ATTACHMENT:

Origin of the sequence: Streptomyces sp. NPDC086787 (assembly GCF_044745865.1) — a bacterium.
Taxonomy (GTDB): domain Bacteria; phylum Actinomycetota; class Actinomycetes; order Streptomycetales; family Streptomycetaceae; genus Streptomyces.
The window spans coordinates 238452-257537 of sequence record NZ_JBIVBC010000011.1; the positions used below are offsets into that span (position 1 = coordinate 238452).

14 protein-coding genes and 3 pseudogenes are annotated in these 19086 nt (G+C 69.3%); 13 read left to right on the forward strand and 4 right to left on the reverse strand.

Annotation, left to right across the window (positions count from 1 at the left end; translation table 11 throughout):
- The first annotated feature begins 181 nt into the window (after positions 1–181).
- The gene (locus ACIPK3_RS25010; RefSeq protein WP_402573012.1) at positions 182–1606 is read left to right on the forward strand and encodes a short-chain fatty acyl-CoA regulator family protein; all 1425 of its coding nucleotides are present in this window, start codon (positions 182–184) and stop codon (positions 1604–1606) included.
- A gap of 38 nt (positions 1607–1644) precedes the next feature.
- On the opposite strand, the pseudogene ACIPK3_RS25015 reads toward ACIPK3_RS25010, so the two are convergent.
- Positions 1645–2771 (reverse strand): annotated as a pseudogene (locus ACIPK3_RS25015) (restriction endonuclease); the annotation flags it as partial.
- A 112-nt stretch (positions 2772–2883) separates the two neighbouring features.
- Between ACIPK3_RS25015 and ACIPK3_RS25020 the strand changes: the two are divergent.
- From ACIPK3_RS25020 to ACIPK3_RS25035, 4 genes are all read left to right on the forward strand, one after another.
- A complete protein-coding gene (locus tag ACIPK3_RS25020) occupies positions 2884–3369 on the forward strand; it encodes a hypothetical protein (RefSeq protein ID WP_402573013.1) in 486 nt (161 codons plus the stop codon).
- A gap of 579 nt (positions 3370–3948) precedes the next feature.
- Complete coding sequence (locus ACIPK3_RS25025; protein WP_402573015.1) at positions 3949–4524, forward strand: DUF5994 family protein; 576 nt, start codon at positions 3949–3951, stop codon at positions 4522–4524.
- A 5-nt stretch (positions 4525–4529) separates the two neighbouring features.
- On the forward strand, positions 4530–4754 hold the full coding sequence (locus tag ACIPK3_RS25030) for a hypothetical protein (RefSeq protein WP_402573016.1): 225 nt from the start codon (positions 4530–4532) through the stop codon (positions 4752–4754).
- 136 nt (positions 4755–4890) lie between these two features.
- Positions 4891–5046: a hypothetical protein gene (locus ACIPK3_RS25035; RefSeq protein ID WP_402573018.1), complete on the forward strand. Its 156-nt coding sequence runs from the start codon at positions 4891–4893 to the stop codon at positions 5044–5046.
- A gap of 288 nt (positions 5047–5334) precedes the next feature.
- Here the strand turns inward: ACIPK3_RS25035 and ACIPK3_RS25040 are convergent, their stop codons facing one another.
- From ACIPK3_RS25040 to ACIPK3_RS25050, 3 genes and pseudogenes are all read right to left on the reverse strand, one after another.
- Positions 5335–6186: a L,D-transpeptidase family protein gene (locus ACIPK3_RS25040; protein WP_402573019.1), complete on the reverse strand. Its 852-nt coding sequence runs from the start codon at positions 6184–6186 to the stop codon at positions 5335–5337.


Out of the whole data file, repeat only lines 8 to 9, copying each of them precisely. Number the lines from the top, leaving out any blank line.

- A gap of 38 nt (positions 1607–1644) precedes the next feature.
- On the opposite strand, the pseudogene ACIPK3_RS25015 reads toward ACIPK3_RS25010, so the two are convergent.